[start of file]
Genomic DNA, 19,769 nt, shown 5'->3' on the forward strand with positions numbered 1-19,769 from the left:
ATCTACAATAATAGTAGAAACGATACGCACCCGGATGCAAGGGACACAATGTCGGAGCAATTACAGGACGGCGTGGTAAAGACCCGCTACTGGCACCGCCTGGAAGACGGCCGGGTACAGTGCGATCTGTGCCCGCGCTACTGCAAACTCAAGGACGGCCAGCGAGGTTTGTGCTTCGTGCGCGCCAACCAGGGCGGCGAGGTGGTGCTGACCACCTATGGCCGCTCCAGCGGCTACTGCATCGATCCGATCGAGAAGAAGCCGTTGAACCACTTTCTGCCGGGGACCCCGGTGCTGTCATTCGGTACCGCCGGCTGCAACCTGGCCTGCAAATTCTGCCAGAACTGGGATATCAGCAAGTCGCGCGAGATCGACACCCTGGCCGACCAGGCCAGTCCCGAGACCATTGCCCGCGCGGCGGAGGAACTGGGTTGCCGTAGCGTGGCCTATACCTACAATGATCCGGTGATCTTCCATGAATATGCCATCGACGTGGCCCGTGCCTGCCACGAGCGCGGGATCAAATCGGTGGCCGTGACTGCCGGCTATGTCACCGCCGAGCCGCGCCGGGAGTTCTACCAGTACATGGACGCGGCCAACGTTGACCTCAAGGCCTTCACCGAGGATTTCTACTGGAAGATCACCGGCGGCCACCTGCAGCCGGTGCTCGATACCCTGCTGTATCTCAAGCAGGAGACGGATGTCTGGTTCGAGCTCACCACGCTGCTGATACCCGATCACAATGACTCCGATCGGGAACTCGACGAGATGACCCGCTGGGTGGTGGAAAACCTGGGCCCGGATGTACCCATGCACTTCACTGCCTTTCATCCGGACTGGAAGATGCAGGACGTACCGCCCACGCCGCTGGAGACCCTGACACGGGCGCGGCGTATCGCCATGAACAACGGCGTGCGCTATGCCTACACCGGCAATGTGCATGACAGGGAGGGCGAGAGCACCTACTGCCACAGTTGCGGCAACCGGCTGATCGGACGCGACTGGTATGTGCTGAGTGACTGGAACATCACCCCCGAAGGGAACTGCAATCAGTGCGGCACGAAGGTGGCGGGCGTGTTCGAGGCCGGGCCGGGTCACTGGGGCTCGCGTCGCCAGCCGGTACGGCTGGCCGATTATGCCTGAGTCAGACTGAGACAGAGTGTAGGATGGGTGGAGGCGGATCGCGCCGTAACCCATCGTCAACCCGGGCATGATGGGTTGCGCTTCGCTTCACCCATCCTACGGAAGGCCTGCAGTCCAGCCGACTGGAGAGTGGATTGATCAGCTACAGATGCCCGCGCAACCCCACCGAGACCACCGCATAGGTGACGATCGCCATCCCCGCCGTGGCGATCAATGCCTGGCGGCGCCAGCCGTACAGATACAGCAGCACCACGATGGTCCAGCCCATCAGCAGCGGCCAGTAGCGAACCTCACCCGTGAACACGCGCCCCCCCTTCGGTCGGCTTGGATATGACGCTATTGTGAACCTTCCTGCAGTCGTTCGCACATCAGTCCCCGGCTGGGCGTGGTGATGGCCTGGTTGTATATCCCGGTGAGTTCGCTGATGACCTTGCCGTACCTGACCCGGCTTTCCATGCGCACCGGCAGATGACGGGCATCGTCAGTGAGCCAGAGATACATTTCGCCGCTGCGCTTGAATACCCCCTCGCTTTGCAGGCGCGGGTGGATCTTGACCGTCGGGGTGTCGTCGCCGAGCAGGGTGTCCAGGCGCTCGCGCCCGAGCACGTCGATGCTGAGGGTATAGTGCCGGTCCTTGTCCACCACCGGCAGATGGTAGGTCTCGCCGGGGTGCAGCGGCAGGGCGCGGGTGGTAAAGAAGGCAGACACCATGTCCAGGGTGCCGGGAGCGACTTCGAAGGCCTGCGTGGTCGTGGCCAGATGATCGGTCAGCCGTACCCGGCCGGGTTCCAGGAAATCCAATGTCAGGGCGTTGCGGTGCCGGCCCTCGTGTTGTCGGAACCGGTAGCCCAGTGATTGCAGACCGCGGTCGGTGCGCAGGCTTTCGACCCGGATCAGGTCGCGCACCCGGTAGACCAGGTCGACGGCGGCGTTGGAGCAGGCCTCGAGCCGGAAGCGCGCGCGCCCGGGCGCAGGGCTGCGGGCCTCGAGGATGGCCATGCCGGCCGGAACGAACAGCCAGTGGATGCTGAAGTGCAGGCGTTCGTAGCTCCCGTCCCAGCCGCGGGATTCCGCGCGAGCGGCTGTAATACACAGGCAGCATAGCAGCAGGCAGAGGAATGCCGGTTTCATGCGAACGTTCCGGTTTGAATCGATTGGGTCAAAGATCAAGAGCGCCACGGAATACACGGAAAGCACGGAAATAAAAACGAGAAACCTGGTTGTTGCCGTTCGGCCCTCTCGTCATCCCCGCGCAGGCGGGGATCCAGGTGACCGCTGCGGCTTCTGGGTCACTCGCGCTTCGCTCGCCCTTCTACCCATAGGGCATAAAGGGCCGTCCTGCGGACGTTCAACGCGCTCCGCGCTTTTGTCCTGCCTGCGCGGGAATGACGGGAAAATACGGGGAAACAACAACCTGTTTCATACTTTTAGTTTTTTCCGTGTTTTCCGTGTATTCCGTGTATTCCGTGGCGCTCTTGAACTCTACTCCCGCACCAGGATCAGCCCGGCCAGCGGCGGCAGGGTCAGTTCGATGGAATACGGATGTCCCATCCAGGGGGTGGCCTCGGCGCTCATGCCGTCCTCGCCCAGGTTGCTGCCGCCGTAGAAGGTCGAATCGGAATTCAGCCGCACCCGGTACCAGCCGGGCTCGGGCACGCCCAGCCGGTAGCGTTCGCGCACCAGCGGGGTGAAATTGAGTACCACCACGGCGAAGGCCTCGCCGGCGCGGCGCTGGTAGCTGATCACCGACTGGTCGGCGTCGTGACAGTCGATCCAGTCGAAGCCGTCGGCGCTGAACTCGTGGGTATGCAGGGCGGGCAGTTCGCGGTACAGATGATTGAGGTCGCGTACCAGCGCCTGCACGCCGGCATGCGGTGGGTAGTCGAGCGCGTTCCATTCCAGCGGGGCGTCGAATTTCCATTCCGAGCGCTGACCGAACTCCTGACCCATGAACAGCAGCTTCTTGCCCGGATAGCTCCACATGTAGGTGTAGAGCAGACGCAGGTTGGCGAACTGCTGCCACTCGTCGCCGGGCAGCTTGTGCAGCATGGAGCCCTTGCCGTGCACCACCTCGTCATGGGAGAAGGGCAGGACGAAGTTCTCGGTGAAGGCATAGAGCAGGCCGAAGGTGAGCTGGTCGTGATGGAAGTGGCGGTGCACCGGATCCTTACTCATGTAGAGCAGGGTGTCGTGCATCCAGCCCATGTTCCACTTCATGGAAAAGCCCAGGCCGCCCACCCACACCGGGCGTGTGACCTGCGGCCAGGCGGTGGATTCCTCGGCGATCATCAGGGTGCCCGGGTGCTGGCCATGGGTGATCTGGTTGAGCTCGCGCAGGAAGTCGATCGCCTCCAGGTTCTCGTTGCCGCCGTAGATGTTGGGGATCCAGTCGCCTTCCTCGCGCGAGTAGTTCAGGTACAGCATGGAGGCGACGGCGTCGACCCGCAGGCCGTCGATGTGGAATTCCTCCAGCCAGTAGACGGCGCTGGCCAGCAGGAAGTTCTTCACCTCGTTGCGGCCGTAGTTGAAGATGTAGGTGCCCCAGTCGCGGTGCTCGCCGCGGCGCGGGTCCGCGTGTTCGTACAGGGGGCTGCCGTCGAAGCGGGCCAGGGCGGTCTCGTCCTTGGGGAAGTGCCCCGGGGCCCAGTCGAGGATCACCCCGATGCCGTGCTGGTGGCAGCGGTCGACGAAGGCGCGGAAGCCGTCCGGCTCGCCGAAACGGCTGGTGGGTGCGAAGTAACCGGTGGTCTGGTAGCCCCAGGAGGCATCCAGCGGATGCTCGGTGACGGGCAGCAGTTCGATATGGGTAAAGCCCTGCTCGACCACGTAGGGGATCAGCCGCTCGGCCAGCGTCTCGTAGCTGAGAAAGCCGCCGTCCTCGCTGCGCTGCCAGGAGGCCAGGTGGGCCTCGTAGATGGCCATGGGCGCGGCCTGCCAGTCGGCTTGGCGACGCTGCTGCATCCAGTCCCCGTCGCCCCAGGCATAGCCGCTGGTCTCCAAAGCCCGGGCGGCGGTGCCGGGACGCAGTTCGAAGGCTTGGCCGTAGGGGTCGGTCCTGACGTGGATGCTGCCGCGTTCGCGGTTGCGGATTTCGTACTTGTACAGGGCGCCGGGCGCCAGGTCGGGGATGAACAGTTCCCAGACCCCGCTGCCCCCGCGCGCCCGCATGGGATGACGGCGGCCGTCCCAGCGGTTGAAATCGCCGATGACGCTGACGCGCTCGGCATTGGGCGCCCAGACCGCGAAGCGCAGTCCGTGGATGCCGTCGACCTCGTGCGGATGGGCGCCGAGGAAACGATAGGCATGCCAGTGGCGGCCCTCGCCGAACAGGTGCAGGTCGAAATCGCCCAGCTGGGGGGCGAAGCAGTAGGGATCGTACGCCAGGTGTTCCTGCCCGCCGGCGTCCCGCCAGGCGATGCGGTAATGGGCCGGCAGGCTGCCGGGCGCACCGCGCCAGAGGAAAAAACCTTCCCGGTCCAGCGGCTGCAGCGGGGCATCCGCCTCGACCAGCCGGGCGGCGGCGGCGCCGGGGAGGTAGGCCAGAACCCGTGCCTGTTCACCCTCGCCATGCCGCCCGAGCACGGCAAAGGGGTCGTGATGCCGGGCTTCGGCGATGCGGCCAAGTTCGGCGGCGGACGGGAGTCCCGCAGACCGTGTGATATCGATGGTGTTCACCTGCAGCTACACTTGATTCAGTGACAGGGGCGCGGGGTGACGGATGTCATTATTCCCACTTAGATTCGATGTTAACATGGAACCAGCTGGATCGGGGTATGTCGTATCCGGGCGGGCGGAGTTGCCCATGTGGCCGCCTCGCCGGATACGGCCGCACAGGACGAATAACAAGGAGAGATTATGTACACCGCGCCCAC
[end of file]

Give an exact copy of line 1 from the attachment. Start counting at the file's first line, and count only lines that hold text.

Genomic DNA, 19,769 nt, shown 5'->3' on the forward strand with positions numbered 1-19,769 from the left: